October 4, 2007 Today marks the 50th anniversary of the launch of the Sputnik satellite. Even half a century on, the impact of the October 4th 1957 launch that saw the Soviet Union’s satellite became the first to be put into orbit still resonates as a momentous achievement in the history of human endeavor. Considered the first real blow in the "Space race" between the USSR and the USA, the launch provided the springboard for an exciting period of space exploration carried out by the two countries. This chain of events culminated in the first launch of a human into space in 1961, with Yuri Gagarin sent into orbit aboard the Soviet Union’s spacecraft, Vostok 1, and the 1969 moon landing by the USA with the Apollo 11 spacecraft.
The launch half a century ago changed the way in which humans viewed the possibilities of space exploration and was a landmark moment in the race to be the first to control regions beyond the earth. Sputnik 1 was only about the size of a basketball, being only a 23 inch (585mm) diameter sphere. It weighed 183 pounds (84 kg) and had four antennas attached that measured about 3 meters in length. The satellite carried two radio transmitters which provided information on the density of the earth’s atmospheric layers, as well as the first opportunity to detect meteorites. Sputnik is believed to have orbited the earth at a height of around 250km (150 miles) and traveled at 29,000km per hour, which meant that it went around the earth every 98 minutes before losing power after 22 days in orbit and burning up upon re-entry.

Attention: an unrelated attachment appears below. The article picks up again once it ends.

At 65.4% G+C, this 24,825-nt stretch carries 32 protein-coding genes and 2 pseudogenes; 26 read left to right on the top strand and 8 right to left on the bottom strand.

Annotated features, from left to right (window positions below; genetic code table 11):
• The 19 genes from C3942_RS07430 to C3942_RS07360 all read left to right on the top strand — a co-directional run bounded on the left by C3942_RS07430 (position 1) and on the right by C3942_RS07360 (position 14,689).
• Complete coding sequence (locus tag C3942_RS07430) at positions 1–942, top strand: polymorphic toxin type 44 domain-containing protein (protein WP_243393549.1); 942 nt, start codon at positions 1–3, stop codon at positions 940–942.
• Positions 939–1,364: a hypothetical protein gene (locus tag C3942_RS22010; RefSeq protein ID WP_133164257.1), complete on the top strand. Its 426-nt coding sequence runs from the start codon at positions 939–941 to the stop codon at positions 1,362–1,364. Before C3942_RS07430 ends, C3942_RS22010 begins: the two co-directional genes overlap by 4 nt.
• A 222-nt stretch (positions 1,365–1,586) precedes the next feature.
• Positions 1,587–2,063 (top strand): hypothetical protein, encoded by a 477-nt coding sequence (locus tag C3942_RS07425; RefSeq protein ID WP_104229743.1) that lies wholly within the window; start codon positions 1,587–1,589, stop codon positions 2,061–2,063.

The launched of the Sputnik by the USSR signaled a technological triumph over the United States, who two months later attempted to launch there own satellite, Vanguard 1, which embarrassingly exploded whilst being launched in late 1957. The US would not have a successful satellite launch into outer space until February 1958, with Explorer 1.
In the 50 years since the first successful satellite orbit humans have continuously pushed the boundaries of space exploration. The Sputnik 1 mission was the first and probably the most significant launch of its kind and certainly sparked a new level of scientific discoveries, especially between the players in the cold war. Now there are close to 1000 satellites that orbit the earth, carrying out all kinds of investigations including communications, weather observations and mechanical probes of the regions we refer to as outer space. Countless information has been gained through the use of satellites based on the original Sputnik 1.
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